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Amino acids are organic compounds composed mainly of nitrogen, carbon, hydrogen, and oxygen. Your body needs 20 different amino acids to grow and function properly. While all 20 of these are important for your health, only 9 are classified as essential. Although your body can make nonessential amino acids, it cannot make essential amino acids, so you have to get them from your diet.
The best sources of essential amino acids are animal proteins such as meat, eggs, and poultry. However, some plant foods, such as the soy products edamame and tofu, contain all nine essential amino acids. This means they are “complete” sources of protein. And these sources contain all essential and nonessential amino acids the body requires. Vegans argue the health of these, as seen in the paragraph above is poison. Valid point.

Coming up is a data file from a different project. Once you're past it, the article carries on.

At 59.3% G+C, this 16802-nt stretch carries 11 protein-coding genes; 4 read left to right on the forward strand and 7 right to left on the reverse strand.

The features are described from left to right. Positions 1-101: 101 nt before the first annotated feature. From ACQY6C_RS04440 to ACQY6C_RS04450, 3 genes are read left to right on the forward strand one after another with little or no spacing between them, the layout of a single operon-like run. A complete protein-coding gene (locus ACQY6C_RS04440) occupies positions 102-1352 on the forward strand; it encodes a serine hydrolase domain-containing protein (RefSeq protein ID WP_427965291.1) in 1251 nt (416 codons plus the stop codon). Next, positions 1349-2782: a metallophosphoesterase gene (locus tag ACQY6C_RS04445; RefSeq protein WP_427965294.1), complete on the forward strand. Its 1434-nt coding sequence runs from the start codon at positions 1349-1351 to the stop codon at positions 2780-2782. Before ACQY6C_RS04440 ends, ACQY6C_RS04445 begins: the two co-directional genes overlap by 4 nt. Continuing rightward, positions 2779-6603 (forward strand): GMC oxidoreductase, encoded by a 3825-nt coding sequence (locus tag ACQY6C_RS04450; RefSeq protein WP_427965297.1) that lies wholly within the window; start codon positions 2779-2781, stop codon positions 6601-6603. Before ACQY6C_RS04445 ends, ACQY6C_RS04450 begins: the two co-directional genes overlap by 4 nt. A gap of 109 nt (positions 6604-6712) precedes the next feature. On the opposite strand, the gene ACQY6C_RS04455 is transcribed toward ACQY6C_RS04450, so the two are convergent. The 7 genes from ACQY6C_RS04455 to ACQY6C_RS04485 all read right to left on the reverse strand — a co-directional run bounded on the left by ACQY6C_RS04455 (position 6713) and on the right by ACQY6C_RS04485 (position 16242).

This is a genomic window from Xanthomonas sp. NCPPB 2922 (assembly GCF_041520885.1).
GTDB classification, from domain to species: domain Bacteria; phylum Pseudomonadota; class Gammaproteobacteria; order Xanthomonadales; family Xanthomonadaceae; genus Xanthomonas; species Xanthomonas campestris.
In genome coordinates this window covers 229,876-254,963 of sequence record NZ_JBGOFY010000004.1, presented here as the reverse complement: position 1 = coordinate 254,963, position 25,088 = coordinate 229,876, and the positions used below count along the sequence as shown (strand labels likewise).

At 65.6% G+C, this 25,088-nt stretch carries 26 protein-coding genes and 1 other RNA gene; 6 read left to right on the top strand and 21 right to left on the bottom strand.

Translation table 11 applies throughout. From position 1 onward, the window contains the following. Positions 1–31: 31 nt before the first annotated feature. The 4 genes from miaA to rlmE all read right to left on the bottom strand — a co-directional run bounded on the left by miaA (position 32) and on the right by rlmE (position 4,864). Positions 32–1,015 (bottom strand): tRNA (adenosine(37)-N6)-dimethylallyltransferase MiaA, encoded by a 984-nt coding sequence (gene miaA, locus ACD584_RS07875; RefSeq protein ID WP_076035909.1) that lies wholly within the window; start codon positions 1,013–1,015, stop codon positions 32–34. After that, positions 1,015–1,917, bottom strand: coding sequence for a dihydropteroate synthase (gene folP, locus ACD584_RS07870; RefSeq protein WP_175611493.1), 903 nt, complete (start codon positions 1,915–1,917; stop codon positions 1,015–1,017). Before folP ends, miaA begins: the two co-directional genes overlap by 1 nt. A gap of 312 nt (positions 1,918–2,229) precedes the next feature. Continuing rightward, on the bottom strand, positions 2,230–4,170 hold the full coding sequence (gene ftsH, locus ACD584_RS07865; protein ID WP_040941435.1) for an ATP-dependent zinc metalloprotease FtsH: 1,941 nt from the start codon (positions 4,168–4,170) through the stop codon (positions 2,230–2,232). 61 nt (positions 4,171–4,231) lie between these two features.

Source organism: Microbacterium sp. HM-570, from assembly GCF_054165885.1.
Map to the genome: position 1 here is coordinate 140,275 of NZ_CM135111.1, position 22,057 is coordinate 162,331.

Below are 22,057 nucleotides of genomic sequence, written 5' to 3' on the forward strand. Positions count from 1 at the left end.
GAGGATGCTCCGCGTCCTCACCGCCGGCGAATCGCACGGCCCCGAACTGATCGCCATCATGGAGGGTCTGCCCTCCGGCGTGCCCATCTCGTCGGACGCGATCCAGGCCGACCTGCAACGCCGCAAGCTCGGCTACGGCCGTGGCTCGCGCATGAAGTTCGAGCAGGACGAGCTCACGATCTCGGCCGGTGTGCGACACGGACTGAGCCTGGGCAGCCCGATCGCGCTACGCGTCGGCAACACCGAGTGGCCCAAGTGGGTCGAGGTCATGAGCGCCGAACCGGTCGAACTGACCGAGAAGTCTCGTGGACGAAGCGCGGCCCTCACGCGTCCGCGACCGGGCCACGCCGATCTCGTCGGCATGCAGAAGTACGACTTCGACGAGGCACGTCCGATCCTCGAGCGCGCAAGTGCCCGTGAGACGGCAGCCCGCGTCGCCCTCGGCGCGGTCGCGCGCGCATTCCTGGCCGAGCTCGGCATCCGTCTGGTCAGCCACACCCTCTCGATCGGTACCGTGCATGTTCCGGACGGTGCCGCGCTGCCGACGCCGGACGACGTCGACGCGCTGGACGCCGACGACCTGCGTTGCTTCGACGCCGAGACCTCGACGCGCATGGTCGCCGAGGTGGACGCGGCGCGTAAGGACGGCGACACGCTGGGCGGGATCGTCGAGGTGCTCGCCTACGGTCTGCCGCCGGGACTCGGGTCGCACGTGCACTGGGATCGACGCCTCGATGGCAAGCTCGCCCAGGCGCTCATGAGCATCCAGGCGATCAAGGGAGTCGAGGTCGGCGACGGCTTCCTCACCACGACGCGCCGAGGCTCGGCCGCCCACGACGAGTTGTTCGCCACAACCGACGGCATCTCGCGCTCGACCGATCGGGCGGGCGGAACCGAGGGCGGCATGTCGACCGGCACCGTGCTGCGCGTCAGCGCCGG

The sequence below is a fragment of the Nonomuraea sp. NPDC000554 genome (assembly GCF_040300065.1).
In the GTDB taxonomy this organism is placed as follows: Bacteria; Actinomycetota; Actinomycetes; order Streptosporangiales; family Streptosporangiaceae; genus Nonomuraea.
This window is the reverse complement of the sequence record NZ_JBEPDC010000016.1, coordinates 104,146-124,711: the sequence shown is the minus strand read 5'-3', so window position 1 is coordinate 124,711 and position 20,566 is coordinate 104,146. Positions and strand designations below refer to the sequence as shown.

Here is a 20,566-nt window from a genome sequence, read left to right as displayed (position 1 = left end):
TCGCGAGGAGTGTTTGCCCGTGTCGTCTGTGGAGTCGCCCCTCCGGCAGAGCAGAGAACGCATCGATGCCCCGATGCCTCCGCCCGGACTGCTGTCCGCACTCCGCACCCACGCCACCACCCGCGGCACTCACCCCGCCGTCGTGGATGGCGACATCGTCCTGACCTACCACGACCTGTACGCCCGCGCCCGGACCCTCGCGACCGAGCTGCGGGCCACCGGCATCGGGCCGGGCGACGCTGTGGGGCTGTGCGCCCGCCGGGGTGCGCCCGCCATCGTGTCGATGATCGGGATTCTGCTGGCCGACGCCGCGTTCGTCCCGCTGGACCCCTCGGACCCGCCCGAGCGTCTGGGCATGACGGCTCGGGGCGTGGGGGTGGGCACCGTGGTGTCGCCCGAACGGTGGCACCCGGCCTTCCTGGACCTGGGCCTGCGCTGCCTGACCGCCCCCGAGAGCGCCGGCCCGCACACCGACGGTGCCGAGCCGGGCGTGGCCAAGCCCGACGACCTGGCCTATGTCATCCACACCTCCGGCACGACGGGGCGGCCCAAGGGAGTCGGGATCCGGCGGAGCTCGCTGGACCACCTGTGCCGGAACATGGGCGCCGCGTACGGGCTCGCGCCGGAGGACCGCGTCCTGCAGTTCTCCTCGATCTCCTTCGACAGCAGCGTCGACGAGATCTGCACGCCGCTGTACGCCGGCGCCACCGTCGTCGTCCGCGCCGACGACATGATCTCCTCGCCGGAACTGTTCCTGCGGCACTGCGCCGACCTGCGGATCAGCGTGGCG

After you eat protein, your body breaks it down into amino acids and then uses them for various processes, such as building muscle and regulating immune function.
More on Amino Acids next Blog, Hang with me here
Dr. Minkoff says blood tests show that nearly all of his patients are deficient in protein. We will discuss this next blog on how they got that way and what can be done about it. Supplements are always available.